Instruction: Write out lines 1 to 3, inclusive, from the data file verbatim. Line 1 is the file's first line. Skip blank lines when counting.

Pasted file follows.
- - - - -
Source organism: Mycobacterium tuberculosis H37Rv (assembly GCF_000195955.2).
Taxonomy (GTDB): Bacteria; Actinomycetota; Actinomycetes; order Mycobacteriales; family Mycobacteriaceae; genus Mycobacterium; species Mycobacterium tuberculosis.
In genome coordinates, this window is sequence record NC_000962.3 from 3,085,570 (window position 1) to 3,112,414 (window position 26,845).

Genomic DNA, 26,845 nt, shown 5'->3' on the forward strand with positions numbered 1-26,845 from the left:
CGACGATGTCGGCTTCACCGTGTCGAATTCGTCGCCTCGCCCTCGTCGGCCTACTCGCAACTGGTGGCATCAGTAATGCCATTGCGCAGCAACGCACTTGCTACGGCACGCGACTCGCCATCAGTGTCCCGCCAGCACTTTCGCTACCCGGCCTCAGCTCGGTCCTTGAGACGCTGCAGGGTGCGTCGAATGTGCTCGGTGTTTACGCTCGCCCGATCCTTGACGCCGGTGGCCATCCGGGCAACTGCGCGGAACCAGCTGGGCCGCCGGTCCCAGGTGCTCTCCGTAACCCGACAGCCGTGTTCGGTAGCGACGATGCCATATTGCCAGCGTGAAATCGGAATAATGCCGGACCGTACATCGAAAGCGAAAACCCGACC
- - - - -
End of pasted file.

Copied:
Source organism: Mycobacterium tuberculosis H37Rv (assembly GCF_000195955.2).
Taxonomy (GTDB): Bacteria; Actinomycetota; Actinomycetes; order Mycobacteriales; family Mycobacteriaceae; genus Mycobacterium; species Mycobacterium tuberculosis.
In genome coordinates, this window is sequence record NC_000962.3 from 3,085,570 (window position 1) to 3,112,414 (window position 26,845).